[The boys practise their curling at the Naseby Indoor Rink] 

I’ll spare you the details of what’s involved in the game, but suffice to say it is a “must do” if ever you get the chance. I’ll add just one note, and that is that the game is competitive, and that sibling rivalry lives on in my family! Fortunately we contrived an honourable draw, rescuing dinner that night from any incivility. 

Our final night, at the Otago Central Hotel in Hyde, proved another highlight. Our host Ngaire not only cooked a three course meal for us, but gave us a spirited recital of her party piece, a poem called The Rail Trail Tale. Without giving too much away, I can tell you it involved cyclists, a car key and a long drop toilet. At the end of four days riding, and on a day which saw our support car break down, I can report that laughter was a good medicine.

At first it may seem odd to end a post called “Off the Rails” by boarding a train, but our final act on the Otago Central Rail Trail was to join the Taieri Gorge Railway at Middlemarch. And rather than odd, it seemed fitting to travel via the mode of transport that led to this trail ever happening in the first place. If we ogled at the view partly from a cyclist’s viewpoint, dreaming of how spectacular it would be to ride that final section down to Dunedin, we were more than happy to be travelling under someone else’s steam.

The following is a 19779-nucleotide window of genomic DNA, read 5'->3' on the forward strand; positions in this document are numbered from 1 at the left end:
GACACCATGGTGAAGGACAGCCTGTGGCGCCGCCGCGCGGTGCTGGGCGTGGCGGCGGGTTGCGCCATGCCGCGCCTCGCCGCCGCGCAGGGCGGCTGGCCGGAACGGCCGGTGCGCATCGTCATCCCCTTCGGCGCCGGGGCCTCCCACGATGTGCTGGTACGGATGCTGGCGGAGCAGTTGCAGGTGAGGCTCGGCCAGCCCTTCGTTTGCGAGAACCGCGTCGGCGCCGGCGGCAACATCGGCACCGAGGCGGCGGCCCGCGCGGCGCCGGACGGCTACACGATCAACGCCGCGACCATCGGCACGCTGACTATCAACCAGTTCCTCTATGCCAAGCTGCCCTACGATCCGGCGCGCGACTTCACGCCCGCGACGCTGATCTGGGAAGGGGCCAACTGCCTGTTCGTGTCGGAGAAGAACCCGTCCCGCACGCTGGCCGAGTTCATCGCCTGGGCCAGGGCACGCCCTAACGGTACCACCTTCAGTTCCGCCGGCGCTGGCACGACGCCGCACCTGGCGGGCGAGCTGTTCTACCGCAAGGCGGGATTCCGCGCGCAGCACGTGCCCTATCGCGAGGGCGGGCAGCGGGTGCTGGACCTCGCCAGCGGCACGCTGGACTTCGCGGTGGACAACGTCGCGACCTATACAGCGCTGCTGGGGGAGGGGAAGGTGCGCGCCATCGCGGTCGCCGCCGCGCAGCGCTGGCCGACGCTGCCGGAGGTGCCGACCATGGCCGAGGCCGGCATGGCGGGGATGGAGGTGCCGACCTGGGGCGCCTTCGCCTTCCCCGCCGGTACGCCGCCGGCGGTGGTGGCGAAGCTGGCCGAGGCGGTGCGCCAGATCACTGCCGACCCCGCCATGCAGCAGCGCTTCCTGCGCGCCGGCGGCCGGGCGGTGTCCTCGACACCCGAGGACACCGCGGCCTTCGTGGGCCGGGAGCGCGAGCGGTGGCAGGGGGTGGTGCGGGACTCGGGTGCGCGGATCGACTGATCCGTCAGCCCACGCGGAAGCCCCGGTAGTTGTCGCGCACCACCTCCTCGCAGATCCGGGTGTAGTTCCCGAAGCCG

[A happy conclusion: aboard the Taieri Railway] 

Sunday 16 November 2014

Otago Central Rail Trail: Part 5

Breakfast on our final day. It’s early, and we’ve not slept well. We wander in like Brown’s cows, each grazing at different times from the good spread laid out for us. But we do have one thing in common: we’re all anxious to know if the support car will start.

The plan is for my sister and sister-in-law to leave early, drive to Dunedin, then catch the Taieri Gorge train back up to meet us at Middlemarch; the end of our trail. The timing is tight, hence our anxiety about the car.

If our ploy is to start the car using fuss and worry, it works. Without any hesitation the little beast sputters into life, and we wave Jude and Di off on their windy way to Dunedin.

[Ready to roll out of Hyde] 
The rest of us then relax a little, taking our time to fit in a little more breakfast, before packing our gear and settling up with the host. Then it’s one final time into the saddle for the 27km ride to Middlemarch. According to some it will be one of the less interesting day’s ride. For us it’s one to savour, so we take our time at the start of the gradual downhill run.